Eulalie M. Banks, who illustrated more than 50 children’s books and wrote a few of her own in her native England and her adopted California, has died at the age of 104.
Banks, whose pen name was simply Eulalie, died Nov. 12 at the Beverly Health and Rehabilitation Center in Sherman Oaks, according to her nephew, Peter Turney of Burbank.
Known for her charming, fully dressed and humanized animals, Banks continued to draw and paint until she was 90, amassing an impressive number of books, cards, calendars and murals. At the age of 82, she illustrated the cover of a children’s book for the blind featuring Peter Rabbit and produced by the Los Angeles Braille Institute.
Banks also created murals in Southern California homes and dentists’ offices as well as the children’s room of the now-razed Santa Monica Library, signing them as she did her books with a little mouse in blue velvet pants and an artist’s smock.
But when a child observing that library mural exclaimed, “Look, there’s Mickey Mouse,” the insulted artist wiped out her little four-footed signature.
“I was doing my mouse when Walt Disney was in diapers,” she told The Times in relating the incident in 1977.
It was almost true. Born in a large three-story house in southeast London, by the age of 12 she was designing colorful Christmas cards for family friends for about 30 cents a dozen. At 14, she showed her work to a publisher and soon was selling commercial greeting cards and illustrating a children’s story each month for a magazine. Other sketches were sold to London newspapers.
When Banks sought formal art training, the English schoolmaster said no, that might ruin her natural style. She protested she wanted to be able to “do something big.”
“Well, go home and wash an elephant,” he retorted.
At the age of 18, she wrote and illustrated her first book, “Bobby in Bubbleland,” published in London in 1913. Unfortunately, the plates for that and other early books were destroyed in the World War I dirigible blitz of London.
After her marriage to Arthur L. Wilson, the artist moved to Pittsburgh in 1918, where they became naturalized Americans and lived an itinerant life pursuing his work as an early radio engineer.
Three years later, Banks illustrated her first American children’s book, a version of Mother Goose that is still in print. Soon aligned with the New York publishing firm Platt and Munk, she churned out endless animals for books of nursery rhymes, fairy tales and folk stories that have been reprinted for generations of children.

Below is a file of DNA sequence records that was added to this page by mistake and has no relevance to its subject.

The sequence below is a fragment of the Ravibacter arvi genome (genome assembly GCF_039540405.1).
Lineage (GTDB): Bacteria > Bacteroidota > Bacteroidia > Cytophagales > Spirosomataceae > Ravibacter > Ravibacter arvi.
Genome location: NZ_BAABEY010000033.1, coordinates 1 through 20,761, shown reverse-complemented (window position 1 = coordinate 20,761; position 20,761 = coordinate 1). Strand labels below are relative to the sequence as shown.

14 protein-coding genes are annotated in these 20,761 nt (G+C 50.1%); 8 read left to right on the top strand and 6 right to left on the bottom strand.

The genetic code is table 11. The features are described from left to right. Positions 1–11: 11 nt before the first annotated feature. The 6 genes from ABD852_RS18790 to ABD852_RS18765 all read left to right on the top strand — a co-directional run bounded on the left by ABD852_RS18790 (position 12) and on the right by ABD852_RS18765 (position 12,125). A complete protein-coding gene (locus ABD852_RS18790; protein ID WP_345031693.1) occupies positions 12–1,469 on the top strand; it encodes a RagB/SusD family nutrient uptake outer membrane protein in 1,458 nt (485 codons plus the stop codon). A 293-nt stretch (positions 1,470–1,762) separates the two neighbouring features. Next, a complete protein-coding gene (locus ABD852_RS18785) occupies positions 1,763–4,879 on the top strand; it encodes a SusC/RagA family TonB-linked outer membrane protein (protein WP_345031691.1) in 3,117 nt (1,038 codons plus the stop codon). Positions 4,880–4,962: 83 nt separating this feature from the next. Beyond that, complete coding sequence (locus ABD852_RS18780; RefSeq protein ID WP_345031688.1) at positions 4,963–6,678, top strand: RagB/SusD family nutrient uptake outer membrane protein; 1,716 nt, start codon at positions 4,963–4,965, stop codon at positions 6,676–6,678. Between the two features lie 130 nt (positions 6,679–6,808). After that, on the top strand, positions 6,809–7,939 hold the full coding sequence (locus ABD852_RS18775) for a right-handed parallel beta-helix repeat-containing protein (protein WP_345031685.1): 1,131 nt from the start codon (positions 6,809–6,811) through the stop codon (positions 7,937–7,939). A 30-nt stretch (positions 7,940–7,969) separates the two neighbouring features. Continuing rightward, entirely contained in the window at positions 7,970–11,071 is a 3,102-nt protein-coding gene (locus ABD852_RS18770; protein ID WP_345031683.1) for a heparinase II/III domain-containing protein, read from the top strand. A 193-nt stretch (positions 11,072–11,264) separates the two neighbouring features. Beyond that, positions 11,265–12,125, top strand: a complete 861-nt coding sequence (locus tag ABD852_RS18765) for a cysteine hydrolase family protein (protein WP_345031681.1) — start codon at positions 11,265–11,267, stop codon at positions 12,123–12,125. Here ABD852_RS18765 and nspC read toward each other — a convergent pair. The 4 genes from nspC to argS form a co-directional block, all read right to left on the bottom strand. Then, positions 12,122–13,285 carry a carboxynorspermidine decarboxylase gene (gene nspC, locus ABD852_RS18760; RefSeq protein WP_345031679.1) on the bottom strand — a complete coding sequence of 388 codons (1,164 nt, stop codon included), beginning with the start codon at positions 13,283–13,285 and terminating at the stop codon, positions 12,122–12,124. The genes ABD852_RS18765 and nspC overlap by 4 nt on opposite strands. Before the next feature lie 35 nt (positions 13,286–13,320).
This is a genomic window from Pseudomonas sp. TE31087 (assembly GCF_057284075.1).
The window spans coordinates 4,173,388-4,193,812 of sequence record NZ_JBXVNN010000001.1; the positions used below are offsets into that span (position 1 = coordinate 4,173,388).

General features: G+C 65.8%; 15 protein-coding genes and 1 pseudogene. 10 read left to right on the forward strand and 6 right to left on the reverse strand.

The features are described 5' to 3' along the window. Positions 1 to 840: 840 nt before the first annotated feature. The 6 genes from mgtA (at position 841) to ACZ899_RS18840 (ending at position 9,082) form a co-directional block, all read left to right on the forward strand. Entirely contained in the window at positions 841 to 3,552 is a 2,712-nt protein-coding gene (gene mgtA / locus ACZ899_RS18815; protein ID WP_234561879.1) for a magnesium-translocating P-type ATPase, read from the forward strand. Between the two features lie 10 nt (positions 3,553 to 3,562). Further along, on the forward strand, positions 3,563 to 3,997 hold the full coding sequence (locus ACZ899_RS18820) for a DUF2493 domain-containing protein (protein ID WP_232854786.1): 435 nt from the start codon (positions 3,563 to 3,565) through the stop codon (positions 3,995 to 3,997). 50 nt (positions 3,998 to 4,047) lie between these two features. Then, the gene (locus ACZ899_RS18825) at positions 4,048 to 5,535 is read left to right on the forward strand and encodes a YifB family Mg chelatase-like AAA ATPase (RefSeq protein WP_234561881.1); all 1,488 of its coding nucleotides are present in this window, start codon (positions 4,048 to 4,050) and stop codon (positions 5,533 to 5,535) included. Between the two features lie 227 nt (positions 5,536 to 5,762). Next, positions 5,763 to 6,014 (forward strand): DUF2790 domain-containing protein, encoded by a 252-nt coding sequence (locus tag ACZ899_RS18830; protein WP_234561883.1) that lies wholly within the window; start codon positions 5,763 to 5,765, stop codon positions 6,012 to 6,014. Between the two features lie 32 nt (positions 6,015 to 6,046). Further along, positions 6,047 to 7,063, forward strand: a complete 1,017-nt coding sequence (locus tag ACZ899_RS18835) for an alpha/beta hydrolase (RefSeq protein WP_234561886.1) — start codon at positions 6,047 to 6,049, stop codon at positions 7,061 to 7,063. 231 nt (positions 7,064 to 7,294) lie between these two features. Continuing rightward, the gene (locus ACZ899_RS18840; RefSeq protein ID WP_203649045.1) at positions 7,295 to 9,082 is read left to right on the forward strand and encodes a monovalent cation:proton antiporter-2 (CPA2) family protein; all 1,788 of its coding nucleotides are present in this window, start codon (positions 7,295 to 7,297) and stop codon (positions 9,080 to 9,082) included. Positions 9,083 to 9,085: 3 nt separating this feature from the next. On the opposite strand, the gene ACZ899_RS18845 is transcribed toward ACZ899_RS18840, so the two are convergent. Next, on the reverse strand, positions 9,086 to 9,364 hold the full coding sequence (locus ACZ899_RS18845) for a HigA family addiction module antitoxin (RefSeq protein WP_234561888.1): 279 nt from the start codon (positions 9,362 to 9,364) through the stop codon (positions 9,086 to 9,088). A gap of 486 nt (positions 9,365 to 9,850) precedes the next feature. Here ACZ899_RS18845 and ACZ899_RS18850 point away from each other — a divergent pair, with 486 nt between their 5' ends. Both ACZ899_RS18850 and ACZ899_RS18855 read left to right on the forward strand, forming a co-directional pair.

Her 1952 illustrations for Robert Louis Stevenson’s “A Child’s Garden of Verses,” for which she earned $950, has sold more than 2 million copies and is still in print.
“I have always done rabbits, chickens, ducks, chipmunks, squirrels, raccoons--any kind of animals that children love,” she said later.
Divorced and living in California during the Depression, Banks painted murals for wealthy Hollywood stars, including the nurseries of Harold Lloyd and Charlie Chaplin.
She returned to England for the decade surrounding World War II, illustrating books, magazines, calendars and greeting cards. Several examples of her card designs were exhibited at the British Industries Fair in 1948, shortly before she returned permanently to California.
Banks was outraged in 1983 when she was asked to remove gnomes, elves and fairies from a mural she did for a decorator’s showcase house in Pasadena.
“They told me the children didn’t know what they were,” she told The Times afterward. “It’s cruel [how] children don’t read anymore. . . . Now they sit and watch television.”
Asked what she would say to a modern child, she said: “Do believe in fairy tales. Hang on to the magic. Never lose your sense of wonder and whimsy, or you’ll lose a part of your soul.”
Her talents extended into her personal life. When a purse snatcher attacked her as an octogenarian, she said she “dashed home, called the police, had a drink of whiskey, and by the time the two detectives came, I’d already done a picture of him.” The mugger was located and arrested.
“I’ve had an awful lot of setbacks and been broke often,” she said at the time, “but I’ve had a jolly life.”
In addition to her nephew, Banks is survived by one daughter, Athalie, and a granddaughter.